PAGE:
By the late 2010s, Trick Daddy wasn’t raking in the cash the way he once did. According to court filings obtained by Bossip, the rapper reported earnings of $75,000 in 2016 and just $17,000 in the first few months of 2017, which is when he filed for Chapter 13 bankruptcy. That’s a dubious milestone for anybody, but for Trick Daddy it marked the third time in three years that he had to file for legal arrangements to avoid complete ruin. The rapper’s previous bankruptcy agreements were canceled because he didn’t make payment plans, and he filed when he did in May 2017 to stop the auction of his Florida home. At the time, he claimed his assets were valued somewhere between $100,000 and $500,000 but had absolutely no cash on hand or money in the bank. Meanwhile, he owed $280,000 on his home, $290,000 in back taxes, and $57,000 in unpaid child support.
Memphis Bleek wearing blue hat
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As part of the roster of Jay-Z’s Roc-A-Fella Records, Memphis Bleek (or Malik Cox, officially) was one of hip-hop’s biggest young stars in the late ’90s and early 2000s. His first four LPs, “Coming of Age,” “The Understanding,” and “M.A.D.E.” all sold well on the backs of memorable era hits like “It’s Alright,” “Is That Your Chick (The Lost Verses),” and “Memphis Bleek Is…” Unfortunately, Bleek hasn’t had a major hit in well over a decade and now, Memphis Bleek is, well, hurting financially.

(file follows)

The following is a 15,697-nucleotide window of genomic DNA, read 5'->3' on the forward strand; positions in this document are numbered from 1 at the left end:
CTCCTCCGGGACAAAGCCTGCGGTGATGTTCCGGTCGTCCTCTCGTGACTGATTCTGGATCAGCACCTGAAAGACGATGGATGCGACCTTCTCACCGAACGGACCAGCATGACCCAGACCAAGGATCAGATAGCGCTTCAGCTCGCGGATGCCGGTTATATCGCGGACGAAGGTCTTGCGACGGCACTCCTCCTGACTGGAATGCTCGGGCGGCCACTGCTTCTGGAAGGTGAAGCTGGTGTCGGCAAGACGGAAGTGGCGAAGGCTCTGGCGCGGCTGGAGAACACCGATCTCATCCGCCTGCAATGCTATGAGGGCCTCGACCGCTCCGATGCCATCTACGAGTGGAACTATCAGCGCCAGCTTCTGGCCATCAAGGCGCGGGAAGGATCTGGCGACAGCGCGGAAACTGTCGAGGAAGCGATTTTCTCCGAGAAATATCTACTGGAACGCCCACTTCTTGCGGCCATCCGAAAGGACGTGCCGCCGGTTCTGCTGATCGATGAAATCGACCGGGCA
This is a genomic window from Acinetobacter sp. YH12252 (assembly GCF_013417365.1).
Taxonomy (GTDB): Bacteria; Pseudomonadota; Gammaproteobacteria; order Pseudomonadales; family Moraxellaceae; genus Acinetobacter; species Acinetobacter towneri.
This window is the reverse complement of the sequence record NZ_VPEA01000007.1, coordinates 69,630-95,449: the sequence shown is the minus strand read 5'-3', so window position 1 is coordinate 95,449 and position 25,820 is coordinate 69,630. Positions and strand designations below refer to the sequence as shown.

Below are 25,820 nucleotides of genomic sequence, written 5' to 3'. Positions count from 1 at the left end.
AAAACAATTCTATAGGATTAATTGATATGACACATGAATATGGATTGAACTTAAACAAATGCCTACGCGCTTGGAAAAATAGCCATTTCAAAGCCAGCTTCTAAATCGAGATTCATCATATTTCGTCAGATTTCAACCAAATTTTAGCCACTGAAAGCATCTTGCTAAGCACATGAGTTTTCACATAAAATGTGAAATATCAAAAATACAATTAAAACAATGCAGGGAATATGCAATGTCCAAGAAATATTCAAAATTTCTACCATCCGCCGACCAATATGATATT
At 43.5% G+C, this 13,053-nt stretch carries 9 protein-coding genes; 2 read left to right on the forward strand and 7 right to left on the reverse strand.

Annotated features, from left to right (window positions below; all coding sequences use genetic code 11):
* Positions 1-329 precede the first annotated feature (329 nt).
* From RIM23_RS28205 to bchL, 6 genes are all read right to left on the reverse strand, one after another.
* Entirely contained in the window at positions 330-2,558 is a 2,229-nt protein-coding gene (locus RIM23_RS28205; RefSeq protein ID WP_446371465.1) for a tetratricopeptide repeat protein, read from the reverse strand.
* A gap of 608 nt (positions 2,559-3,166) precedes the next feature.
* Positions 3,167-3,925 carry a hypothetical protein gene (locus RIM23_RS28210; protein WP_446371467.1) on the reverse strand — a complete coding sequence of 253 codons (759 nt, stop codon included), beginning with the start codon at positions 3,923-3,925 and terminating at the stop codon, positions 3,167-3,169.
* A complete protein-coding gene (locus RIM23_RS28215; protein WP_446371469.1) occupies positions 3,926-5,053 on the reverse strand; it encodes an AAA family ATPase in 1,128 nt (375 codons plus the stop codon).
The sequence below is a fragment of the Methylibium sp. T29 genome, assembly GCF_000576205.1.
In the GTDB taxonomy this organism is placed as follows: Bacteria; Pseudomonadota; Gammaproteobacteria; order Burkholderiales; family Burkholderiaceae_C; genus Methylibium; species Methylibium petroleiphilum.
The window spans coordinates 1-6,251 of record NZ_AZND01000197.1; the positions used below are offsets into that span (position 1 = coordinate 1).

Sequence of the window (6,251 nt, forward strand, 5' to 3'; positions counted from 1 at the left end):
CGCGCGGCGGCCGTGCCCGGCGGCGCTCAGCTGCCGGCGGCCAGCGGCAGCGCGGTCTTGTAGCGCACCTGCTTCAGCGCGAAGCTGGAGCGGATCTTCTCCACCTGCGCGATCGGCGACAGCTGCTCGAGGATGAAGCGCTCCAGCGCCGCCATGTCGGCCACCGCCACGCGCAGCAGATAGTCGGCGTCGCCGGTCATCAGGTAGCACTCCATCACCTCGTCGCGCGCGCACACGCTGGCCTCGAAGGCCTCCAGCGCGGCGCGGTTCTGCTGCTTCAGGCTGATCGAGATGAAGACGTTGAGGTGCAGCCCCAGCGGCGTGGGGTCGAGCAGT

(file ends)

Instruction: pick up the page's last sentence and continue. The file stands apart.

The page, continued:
He released his last studio album in 2005, and the money slowly stopped coming in. And so, in March 2016, according to Bossip, Bleek had little choice but to file for Chapter 13 bankruptcy in a New Jersey U.S. Federal Court. By that point, his liabilities and debts amounted to more than $380,000 — he owed $335,000 on his home in New Jersey, $24,000 on his car, $9,000 in back taxes, and $13,000 in court fees. He had little mean of paying that all off in a timely fashion. His assets totaled around $274,000 and that his business banking account balance was $0, while his personal account boasted just $100.
T-Pain wearing glasses
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The sound of T-Pain was the sound of hip-hop in the mid-2000s. His partially rapped, partially sung style of vocalizing predated practitioners like Drake and Post Malone on his long list of indefatigable party anthems about partying (and women), including “I’m Sprung,” “I’m in Luv (Wit a Stripper),” “Bartender,” and the No. 1 hit “Buy U a Drank (Shawty Snappin’).” He also provided the hook on plenty of other smash hits for others, including Jamie Foxx’s “Blame It,” Chris Brown’s “Kiss Kiss,” and Flo Rida’s “Low.” And let’s not forget T-Pain’s quirks, like his fondness for big sunglasses and Auto-Tune.